By David Scalzetti, CFA - Senior Regulatory Products Director, ICE Data Services

January 14, 2019 brought us the long awaited final FRTB BCBS rule. There are a number of accommodations offered by regulators to ease capital burdens associated with the rule. These include changes to the Standardized Approach (SA), the Internal Model Approach (IMA) (including Profit & Loss Attribution (PLA) tests and back testing requirements) as well as revisions to the Risk Factor Eligibility Test (RFET). Here, I take a deeper dive into the RFET.

Under the final rule, the RFET has seen some notable changes. No more than one price observation per day is eligible and the test itself is broken down into two distinct parts.

  1. First, if there are at least 100 days with observations in the previous year, no further analysis is required and the associated risk factors are modellable.
  2. Second, when 100 days of observations are not available, the original proposal is modified such that there are at least 24 observations in the year and every rolling 90-day period has at least 4 observations (the original proposal required 24 observations with no 30-day period lacking an observation).

This new RFET structure offers significant benefits to the industry. Firstly, for risk factors that are supported by highly liquid and observable sets of market data (i.e. 100 days of observations), this expectedly simplifies the test as is warranted by something that is so transparent. Secondly, the change from a ‘no 30-day period with a gap in observability’ to a ‘rolling 90-day period with at least 4 observations’ addresses a valid industry concern around seasonality. ICE Data Services submitted a comment letter [in June 2018] to the March 22, 2018 consultation paper highlighting some potential unintended consequences of the 30-day gap test (Read here) where certain exchange-traded power contracts that are generally accepted to be fairly liquid would be deemed non-modellable due to seasonality affects. This, along with numerous other such examples, is more intuitively handled under the new test.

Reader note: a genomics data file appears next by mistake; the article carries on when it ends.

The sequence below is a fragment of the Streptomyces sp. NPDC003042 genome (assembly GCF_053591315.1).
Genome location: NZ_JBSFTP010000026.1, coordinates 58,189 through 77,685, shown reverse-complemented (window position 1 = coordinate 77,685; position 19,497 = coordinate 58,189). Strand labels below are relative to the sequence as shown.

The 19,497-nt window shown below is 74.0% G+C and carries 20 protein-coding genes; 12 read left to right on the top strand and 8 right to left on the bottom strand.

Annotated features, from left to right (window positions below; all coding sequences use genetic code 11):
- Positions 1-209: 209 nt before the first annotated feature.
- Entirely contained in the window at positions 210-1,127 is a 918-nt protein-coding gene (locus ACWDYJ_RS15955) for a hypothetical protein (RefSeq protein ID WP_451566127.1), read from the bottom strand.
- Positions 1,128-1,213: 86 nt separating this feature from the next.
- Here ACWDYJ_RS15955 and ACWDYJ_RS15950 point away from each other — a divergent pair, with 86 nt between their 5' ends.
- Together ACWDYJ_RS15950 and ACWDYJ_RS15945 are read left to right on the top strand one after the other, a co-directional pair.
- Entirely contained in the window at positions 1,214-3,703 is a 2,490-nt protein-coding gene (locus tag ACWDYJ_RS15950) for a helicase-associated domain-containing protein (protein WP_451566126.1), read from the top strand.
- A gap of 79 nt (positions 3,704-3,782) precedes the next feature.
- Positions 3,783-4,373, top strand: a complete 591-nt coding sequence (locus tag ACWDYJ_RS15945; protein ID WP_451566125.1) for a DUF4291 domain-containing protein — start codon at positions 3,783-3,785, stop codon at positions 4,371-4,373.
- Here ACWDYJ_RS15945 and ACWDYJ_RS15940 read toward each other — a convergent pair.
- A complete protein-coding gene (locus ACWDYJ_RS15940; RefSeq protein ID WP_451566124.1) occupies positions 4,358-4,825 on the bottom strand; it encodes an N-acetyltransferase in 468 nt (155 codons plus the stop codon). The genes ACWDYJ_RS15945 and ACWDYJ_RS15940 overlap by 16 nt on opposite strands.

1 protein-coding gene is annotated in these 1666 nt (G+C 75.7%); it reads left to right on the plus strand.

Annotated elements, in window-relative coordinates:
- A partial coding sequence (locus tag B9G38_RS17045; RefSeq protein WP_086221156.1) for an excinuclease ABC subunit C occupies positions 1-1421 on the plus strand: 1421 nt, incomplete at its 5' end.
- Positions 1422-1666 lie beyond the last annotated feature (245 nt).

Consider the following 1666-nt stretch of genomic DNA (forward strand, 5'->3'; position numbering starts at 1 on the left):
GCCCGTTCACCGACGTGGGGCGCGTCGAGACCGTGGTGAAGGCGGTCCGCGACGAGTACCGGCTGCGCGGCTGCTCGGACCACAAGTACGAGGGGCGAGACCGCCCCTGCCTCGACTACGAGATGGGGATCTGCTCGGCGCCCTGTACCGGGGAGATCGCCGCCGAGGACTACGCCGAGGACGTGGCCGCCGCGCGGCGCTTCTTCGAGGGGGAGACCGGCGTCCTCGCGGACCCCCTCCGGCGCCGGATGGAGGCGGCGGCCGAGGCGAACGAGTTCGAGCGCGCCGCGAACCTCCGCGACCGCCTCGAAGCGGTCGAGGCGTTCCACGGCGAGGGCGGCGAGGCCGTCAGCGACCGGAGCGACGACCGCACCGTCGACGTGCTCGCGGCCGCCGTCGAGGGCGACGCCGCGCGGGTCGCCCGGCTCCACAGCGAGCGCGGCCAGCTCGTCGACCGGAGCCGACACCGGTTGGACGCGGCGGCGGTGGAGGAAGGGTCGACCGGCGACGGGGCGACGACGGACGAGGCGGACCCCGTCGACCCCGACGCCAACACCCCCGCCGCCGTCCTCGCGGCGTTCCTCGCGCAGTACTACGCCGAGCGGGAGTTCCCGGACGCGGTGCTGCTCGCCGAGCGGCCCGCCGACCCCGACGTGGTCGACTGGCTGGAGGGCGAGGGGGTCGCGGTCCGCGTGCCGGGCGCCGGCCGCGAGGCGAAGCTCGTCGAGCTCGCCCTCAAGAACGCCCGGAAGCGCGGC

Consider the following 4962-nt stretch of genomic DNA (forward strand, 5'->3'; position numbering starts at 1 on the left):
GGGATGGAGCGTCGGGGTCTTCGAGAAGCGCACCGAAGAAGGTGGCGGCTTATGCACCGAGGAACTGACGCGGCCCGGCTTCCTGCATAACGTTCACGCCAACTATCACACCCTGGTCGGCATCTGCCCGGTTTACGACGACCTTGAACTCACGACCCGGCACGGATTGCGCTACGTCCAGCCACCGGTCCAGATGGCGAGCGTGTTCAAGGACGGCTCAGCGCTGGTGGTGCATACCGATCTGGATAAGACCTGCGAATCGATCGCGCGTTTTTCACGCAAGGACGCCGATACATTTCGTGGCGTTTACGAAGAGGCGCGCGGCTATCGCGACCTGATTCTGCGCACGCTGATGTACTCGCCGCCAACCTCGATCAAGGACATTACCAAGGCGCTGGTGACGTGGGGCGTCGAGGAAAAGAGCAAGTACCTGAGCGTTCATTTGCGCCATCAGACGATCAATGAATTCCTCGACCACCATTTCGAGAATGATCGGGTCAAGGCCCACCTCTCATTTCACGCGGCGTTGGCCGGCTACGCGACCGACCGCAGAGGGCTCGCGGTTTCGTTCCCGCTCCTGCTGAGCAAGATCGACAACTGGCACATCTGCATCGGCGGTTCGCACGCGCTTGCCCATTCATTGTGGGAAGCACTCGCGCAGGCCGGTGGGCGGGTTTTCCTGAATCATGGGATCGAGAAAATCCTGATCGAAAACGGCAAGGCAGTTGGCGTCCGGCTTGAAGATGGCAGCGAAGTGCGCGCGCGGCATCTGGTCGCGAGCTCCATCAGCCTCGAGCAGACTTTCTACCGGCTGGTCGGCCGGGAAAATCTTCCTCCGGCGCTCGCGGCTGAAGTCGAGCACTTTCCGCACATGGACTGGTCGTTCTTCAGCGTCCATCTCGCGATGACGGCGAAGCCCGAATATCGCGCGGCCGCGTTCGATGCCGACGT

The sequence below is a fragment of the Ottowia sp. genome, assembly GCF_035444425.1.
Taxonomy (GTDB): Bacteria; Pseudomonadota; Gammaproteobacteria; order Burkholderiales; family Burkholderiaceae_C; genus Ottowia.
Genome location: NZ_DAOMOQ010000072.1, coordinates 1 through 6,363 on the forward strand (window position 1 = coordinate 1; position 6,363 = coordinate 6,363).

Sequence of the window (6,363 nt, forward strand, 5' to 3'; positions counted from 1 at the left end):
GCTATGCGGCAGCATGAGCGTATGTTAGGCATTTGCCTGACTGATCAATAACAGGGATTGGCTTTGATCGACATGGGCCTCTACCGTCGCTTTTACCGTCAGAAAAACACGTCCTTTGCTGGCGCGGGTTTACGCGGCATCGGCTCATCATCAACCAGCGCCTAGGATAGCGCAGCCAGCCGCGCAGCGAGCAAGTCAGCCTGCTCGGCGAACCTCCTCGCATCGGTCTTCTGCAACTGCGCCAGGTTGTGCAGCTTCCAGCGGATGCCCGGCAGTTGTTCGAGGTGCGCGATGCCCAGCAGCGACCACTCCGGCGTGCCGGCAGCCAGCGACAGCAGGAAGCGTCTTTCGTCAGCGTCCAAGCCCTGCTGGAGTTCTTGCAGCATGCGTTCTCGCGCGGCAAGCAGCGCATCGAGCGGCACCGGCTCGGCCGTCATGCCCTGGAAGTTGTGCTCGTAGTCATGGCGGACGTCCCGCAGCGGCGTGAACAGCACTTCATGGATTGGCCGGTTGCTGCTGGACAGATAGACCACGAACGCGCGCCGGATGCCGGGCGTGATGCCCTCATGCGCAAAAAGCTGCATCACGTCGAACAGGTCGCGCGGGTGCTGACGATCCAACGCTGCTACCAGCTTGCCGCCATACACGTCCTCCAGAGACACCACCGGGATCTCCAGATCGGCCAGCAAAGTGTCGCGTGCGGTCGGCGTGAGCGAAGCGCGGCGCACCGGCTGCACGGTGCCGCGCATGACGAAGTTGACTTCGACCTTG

Many banks that I have spoken to still expect to engage third parties to assist with the RFET in order to maximize the modellability of their risk factors.

Moreover, the final rule is definitively more accommodative with regards to the capital surcharges associated with non-modellable risk factors. The IMA broadly had higher regulatory capital charges relative to the SA, which has now been addressed. The reduced penalty may lead banks to apply for more trading desks on the IMA.

That being said, many banks that I have spoken to still expect to engage third parties to assist with the RFET in order to maximize the modellability of their risk factors. The final rule addresses this with a partial clarification that banks can indeed utilize third party vendors for RFET data if an independent audit to validate their approach and the underlying market data is performed and subsequently those audit reports are made available to the banks and their regulators.

As banks work towards the 2022 deadline for full implementation of the rule, ICE Data Services remains dedicated to providing the necessary clarity and perspective to customers, partnering closely to help navigate the myriad rules and ensuring timely compliance with our flexible data and technology solutions.

Explore how ICE Data Services can help with FRTB compliance.


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